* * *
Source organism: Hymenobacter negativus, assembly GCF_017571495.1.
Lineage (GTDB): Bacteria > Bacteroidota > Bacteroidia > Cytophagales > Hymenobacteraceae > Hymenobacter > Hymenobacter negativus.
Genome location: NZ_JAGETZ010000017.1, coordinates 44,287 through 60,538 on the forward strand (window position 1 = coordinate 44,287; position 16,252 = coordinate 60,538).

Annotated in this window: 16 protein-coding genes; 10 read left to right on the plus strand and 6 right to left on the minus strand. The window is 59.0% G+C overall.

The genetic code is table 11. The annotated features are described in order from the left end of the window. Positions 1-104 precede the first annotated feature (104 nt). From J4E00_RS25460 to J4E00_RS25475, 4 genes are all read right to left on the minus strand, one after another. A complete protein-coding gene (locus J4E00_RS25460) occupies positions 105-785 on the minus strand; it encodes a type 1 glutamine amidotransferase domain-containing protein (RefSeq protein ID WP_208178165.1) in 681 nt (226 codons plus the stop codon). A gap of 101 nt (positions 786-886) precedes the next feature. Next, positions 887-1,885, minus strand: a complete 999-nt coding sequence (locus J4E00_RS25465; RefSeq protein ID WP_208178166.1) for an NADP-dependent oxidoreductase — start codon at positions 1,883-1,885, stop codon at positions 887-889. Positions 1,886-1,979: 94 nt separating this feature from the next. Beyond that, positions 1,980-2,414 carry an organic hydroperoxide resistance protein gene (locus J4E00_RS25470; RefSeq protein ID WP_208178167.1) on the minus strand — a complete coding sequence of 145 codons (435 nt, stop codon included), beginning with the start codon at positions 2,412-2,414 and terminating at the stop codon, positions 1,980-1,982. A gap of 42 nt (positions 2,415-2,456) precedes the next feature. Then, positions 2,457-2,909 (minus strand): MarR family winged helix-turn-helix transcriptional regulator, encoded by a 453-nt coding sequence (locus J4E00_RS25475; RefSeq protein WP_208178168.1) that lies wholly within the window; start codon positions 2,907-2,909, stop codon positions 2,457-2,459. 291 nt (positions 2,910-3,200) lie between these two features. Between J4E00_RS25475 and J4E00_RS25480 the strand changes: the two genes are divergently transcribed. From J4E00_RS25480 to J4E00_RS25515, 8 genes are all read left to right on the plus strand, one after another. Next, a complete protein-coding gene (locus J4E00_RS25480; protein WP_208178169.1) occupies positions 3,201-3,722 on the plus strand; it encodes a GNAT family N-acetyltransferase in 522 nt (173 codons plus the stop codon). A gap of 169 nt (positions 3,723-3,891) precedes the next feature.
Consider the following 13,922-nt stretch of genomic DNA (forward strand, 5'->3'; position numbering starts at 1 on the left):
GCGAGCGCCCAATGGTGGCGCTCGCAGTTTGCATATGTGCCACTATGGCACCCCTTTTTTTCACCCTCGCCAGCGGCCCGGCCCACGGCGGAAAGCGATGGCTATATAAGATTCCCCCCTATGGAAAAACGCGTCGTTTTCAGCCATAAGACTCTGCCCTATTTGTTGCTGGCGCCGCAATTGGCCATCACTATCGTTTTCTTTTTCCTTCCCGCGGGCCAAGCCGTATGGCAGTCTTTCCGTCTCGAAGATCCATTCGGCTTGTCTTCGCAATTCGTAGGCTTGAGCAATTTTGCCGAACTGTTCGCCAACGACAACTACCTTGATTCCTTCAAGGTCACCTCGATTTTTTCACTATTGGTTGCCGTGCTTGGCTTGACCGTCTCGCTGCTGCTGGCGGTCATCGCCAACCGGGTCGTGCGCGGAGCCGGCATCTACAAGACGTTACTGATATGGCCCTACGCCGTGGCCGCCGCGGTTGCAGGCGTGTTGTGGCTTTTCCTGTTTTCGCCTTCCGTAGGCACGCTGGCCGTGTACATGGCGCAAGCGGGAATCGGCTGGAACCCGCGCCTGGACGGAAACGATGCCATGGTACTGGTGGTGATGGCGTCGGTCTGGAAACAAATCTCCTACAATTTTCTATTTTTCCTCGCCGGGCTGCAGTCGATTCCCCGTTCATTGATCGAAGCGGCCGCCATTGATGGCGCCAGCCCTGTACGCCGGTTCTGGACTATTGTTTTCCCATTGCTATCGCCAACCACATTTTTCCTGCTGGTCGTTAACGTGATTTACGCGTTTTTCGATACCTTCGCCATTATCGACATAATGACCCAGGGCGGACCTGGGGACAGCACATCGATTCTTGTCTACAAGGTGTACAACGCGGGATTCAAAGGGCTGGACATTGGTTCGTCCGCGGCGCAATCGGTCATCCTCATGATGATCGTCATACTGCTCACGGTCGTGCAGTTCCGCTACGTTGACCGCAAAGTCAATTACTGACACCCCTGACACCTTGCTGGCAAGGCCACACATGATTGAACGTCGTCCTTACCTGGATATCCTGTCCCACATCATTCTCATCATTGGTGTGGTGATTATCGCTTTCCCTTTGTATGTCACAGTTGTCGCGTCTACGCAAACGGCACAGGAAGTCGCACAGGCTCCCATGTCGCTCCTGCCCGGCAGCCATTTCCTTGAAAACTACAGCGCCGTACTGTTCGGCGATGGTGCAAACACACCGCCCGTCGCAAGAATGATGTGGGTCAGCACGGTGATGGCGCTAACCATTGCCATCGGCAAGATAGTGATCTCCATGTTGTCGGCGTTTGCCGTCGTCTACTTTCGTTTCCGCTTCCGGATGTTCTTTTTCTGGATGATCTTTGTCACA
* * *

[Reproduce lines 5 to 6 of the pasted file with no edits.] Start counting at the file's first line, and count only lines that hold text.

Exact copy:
The genetic code is table 11. The annotated features are described in order from the left end of the window. Positions 1-104 precede the first annotated feature (104 nt). From J4E00_RS25460 to J4E00_RS25475, 4 genes are all read right to left on the minus strand, one after another. A complete protein-coding gene (locus J4E00_RS25460) occupies positions 105-785 on the minus strand; it encodes a type 1 glutamine amidotransferase domain-containing protein (RefSeq protein ID WP_208178165.1) in 681 nt (226 codons plus the stop codon). A gap of 101 nt (positions 786-886) precedes the next feature. Next, positions 887-1,885, minus strand: a complete 999-nt coding sequence (locus J4E00_RS25465; RefSeq protein ID WP_208178166.1) for an NADP-dependent oxidoreductase — start codon at positions 1,883-1,885, stop codon at positions 887-889. Positions 1,886-1,979: 94 nt separating this feature from the next. Beyond that, positions 1,980-2,414 carry an organic hydroperoxide resistance protein gene (locus J4E00_RS25470; RefSeq protein ID WP_208178167.1) on the minus strand — a complete coding sequence of 145 codons (435 nt, stop codon included), beginning with the start codon at positions 2,412-2,414 and terminating at the stop codon, positions 1,980-1,982. A gap of 42 nt (positions 2,415-2,456) precedes the next feature. Then, positions 2,457-2,909 (minus strand): MarR family winged helix-turn-helix transcriptional regulator, encoded by a 453-nt coding sequence (locus J4E00_RS25475; RefSeq protein WP_208178168.1) that lies wholly within the window; start codon positions 2,907-2,909, stop codon positions 2,457-2,459. 291 nt (positions 2,910-3,200) lie between these two features. Between J4E00_RS25475 and J4E00_RS25480 the strand changes: the two genes are divergently transcribed. From J4E00_RS25480 to J4E00_RS25515, 8 genes are all read left to right on the plus strand, one after another. Next, a complete protein-coding gene (locus J4E00_RS25480; protein WP_208178169.1) occupies positions 3,201-3,722 on the plus strand; it encodes a GNAT family N-acetyltransferase in 522 nt (173 codons plus the stop codon). A gap of 169 nt (positions 3,723-3,891) precedes the next feature.
Consider the following 13,922-nt stretch of genomic DNA (forward strand, 5'->3'; position numbering starts at 1 on the left):